Billy Graham's Talk on 'New Enemy' Recalled on 9/11 Anniversary; Trump Signs Proclamation

Evangelist Billy Graham
Evangelist Billy Graham speaks during his Crusade at Flushing Meadows Park in New York, June 25, 2005. Graham, 86, has preached the Gospel to more people in a live audience format than anyone in history - over 210 million people in more than 185 countries. His followers believe that the New York Crusade which runs from June 24 to 26 will be his last live appearance. |

Evangelist Billy Graham's talk of a "new kind of enemy" and warfare, made just three days after September 11, 2001, were echoed on the 17th anniversary of the terror attacks.

Son Franklin Graham, who is the CEO and president of the Billy Graham Evangelistic Association, posted on Monday on Facebook an excerpt from his late father's speech, delivered at the Washington National Cathedral following the attacks.

"No matter how hard we try, words simply cannot express the horror, the shock and the revulsion we all feel over what took place in this nation on Tuesday morning. September 11 will go down in our history as a Day to Remember," Billy Graham said at the time.

"But today we especially come together in this service to confess our need of God. We've always needed God from the very beginning of this nation. But today we need Him especially. We're facing a new kind of enemy. We're involved in a new kind of warfare. And we need the help of the Spirit of God," he warned.

"The Bible words are our hope, 'God is our refuge and strength, an ever-present help in trouble. Therefore we will not fear, though the earth give way and the mountains fall into the heart of the sea,'" he added, quoting from Psalm 46:1 in the Bible.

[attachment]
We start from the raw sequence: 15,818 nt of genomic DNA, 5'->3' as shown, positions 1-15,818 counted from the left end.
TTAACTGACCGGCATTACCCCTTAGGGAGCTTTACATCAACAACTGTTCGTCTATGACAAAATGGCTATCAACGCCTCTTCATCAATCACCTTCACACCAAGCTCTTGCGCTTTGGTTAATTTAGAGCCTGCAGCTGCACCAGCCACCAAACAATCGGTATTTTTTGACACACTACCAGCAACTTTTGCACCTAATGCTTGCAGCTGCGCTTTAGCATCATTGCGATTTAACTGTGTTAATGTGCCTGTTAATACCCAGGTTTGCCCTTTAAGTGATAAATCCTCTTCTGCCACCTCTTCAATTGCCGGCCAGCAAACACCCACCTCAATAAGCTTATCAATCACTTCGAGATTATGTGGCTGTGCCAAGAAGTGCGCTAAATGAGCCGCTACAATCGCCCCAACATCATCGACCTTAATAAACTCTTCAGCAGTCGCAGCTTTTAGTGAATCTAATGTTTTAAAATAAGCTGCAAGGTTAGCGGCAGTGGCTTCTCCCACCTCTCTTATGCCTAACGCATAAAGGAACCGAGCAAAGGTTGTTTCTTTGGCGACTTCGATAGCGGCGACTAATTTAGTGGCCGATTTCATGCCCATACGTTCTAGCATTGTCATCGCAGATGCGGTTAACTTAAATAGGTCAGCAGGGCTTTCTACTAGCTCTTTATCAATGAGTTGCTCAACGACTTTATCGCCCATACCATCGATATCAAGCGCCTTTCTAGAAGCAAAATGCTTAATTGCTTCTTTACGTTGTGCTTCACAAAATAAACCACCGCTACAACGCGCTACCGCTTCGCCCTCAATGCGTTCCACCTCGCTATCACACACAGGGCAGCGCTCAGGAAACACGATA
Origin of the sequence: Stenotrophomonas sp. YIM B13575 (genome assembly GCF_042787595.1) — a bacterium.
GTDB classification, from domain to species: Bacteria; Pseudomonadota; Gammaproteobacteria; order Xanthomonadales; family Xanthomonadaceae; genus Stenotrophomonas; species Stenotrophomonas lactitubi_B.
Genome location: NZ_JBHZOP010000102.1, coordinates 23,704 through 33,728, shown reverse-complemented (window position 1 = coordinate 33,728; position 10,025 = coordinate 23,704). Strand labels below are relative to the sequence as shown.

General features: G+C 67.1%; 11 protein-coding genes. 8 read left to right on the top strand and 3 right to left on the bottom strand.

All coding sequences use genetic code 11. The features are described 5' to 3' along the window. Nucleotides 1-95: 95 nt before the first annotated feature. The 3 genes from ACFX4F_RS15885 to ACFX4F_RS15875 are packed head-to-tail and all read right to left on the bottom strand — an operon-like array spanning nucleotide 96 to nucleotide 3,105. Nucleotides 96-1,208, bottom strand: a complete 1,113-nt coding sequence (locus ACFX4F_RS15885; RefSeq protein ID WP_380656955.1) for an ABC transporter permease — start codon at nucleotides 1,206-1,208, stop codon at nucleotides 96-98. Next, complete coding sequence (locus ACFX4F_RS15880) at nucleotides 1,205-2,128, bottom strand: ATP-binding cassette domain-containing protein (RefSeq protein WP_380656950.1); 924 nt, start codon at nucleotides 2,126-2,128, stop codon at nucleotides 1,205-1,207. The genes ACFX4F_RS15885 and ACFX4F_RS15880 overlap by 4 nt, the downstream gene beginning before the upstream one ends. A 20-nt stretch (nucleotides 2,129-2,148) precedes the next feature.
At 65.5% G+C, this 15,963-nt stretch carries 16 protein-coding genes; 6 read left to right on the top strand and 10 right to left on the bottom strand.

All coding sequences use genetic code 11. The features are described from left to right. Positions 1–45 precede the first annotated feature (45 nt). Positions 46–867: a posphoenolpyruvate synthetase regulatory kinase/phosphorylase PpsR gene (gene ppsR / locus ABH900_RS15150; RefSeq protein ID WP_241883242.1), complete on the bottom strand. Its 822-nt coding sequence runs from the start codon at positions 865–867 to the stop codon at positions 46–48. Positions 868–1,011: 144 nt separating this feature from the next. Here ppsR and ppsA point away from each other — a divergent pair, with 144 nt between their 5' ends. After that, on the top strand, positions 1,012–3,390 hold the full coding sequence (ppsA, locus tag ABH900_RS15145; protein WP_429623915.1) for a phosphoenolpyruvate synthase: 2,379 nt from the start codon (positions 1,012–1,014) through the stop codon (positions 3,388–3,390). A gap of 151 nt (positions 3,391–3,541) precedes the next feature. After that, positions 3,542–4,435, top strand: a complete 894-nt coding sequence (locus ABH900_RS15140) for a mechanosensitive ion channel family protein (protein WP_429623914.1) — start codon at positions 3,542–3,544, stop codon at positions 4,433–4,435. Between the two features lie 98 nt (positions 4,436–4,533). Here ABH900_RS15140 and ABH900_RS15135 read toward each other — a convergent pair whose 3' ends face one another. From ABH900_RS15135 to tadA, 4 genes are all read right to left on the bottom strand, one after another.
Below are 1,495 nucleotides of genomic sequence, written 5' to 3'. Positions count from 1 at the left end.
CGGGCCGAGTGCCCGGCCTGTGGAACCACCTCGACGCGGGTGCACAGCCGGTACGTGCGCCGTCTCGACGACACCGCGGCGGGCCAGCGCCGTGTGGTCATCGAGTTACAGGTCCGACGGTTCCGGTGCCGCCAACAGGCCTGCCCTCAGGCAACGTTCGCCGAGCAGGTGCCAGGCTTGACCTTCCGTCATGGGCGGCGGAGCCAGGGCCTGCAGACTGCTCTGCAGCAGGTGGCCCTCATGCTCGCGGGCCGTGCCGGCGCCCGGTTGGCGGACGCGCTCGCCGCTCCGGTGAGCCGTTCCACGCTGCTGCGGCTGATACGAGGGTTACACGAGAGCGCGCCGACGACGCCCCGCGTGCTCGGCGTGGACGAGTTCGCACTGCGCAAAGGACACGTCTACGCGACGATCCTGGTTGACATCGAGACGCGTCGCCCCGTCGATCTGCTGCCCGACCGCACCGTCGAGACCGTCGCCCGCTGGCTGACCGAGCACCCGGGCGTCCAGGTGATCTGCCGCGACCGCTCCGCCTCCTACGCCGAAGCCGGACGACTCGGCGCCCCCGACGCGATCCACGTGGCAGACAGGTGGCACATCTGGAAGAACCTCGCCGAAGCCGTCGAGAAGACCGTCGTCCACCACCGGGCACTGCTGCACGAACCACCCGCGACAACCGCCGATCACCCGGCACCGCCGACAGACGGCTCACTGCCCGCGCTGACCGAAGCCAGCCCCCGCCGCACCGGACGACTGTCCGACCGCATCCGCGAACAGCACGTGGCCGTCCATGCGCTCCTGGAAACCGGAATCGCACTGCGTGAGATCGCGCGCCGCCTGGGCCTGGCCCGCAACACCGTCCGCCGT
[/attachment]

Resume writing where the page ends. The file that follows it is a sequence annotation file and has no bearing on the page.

The September 11, 2001, attacks, organized in large by Islamic terror group al-Qaeda, saw four passenger airplanes hijacked.

Two of the aircrafts crashed in the North and South towers of the World Trade Center in New York; the third crashed into the Pentagon in Washington, D.C.; while a fourth (that was headed to Washington) fell in a field in Pennsylvania. A total of 2,996 people died in the attacks that day.

The U.S. has indeed been involved in a new kind of warfare ever since, dubbed "the war on terror," leading to years-long operations in Afghanistan, Iraq, and other places in the Middle East and African region.

U.S. President Donald Trump marked the 17th anniversary of the attacks by proclaiming September 11, 2018, to be Patriot Day.

"I call upon all departments, agencies, and instrumentalities of the United States to display the flag of the United States at half-staff on Patriot Day in honor of the individuals who lost their lives on September 11, 2011," Trump said in a White House proclamation.

"I invite the Governors of the United States and its Territories and interested organizations and individuals to join in this observance.

"I call upon the people of the United States to participate in community service in honor of those our Nation lost, to observe this day with appropriate ceremonies and activities, including remembrance services, and to observe a moment of silence beginning at 8:46 a.m. Eastern Daylight Time to honor the innocent victims who perished as a result of the terrorist attacks of September 11, 2001."

U.S. publications observed the anniversary with testimonials and memories of survivors from the tragic day. Tim Sullivan, a lieutenant with the Fire Department of New York's Special Operations Command, described in a Fox News article how the day and rescue work unfolded.

"Today, our country seems divided more than ever," Sullivan reflected.

"But as I look back on how our great nation united together seventeen years ago in the face of adversity, my hope is that we can rekindle the support and care for one another that seems to have faded."

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